At the end we get:
● minimum number of bugs or their absence;
● simple, intuitive interface;
● pre-release product.
After completion of testing and improvements, analysts, testers, designers, marketers, developers and the customer should give the go-ahead to complete the project and its release. If everything is fine, it will be added to GeekHub and Google Play and the App Store digital marketplace.
Both the developer and the customer can add the wallet to the marketplace listings. To do this, you need to contact the employees of digital services and pass their check for compliance with their requirements and legislation.
At the end we get:
● ready cryptocurrency wallet placed in GeekHub and marketplaces.
The history of the development of a cryptocurrency wallet does not end with the release. If the customer and / or users found bugs, they should be eliminated. In addition, the first few months show that you still need to “finish” or redo it so that the wallet becomes more convenient and functional.
If the development of the application is provided in the initial plans, then the development team simply continues to work on the project. If this is not provided for, a maintenance contract is drawn up or a new development stage starts, taking into account the obtained data.
At the end we get:
● maintenance contract, which may include 1 year of project development (making relatively minor improvements) and a guarantee for eliminating bugs.
The cost depends on how much time the developers have spent on its creation. For example, experts estimate the development time of the Coinbase Android version of the wallet at about 700 hours:
● Exchange - the hardest part - 200 hours;
● Send/Request coins — 120 hours;
● Profile — 100 hours;
● Notifications — 100 hours;
● Dashboard — 40 hours;
● Sign In/Up — 40 hours.
About 100 more hours are needed for various small parts. Wallets like Blockchain and BitcoinJ require less labor - from 550 hours. Development of such applications for iOS will require other labor costs: Coinbase - 600, Blockchain - 500, BitcoinJ - 450+ hours.
If we take the rate of $35 per hour as a basis, the following cost structure will be released for developing designated cryptocurrency wallets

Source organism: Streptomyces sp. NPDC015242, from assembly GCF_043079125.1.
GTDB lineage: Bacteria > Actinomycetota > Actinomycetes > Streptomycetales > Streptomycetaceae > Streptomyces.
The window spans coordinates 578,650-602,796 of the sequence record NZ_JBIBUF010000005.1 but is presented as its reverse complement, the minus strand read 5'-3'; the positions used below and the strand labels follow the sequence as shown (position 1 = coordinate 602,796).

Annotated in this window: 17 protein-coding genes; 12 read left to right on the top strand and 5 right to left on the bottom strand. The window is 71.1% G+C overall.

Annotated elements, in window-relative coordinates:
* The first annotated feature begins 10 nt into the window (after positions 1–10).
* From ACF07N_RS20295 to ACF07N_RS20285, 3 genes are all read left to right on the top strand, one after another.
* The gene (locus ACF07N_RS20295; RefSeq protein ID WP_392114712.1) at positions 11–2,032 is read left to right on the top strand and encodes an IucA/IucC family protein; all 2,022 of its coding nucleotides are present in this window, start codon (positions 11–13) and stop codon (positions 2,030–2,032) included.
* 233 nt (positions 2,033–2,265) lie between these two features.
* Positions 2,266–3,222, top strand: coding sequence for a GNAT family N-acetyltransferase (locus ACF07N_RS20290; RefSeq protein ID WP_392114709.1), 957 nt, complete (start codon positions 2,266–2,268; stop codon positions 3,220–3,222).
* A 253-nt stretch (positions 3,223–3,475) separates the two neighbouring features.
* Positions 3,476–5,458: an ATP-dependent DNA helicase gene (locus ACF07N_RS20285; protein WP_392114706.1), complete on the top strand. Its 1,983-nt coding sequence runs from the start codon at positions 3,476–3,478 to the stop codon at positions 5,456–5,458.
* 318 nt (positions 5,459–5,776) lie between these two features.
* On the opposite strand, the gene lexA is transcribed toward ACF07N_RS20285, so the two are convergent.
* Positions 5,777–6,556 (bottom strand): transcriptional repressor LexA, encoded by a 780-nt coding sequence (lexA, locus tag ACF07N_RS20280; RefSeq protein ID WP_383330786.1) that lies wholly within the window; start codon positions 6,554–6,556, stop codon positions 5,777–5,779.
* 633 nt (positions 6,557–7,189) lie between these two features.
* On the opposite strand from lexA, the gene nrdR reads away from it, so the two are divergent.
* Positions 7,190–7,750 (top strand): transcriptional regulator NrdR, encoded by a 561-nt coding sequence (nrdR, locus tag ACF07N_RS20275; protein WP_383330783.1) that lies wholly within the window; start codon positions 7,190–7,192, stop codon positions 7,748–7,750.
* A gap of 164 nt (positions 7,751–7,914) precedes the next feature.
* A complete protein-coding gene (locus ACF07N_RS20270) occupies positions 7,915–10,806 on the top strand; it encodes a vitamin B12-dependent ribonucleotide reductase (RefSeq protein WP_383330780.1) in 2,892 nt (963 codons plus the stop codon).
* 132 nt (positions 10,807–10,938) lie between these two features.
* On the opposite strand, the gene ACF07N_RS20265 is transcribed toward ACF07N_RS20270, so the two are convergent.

The rate of $35 per hour is the average between how much developers take in North America ($80–100 / hour), Western Europe ($60–90 / hour), Eastern Europe ($30–60 / hour), India ($20-50 / hour) and Africa ($15-50 / hour).
Thus, it turns out that the approximate cost of creating a cryptocurrency wallet can vary from $45,900 to $200,000 (in the United States) depending on the technical specifications, application functionality, development team salaries, and other factors.
First. When developing cryptocurrency wallets, first of all you should remember its security, since this is the main reason for using cryptocurrency as a means of payment and saving the value of money.
You can increase the security of your wallet by:
● creating an application based on initial code;
● using of two-tier verification system;
● using of biometrics for user authentication;
● longer testing phase;
● other tools.
Second. Using the wallet should be intuitive, especially if it is designed for ordinary users, not for people obsessed with security and anonymity (such people are not afraid of complexity). And it is so understandable that it was immediately clear how to transfer Bitcoins and Altcoins, where to set security parameters and which character set serves as an address, and which one as a secret key.
Third. The described stages and nuances of developing cryptocurrency wallets do not include legal subtleties. For example, it may happen that the SEC classifies broadcast as a security. If this happens, it is quite possible that wallets without built-in support for KYC and AML procedures will be “outlawed.” Therefore, you need to include these things in the development process.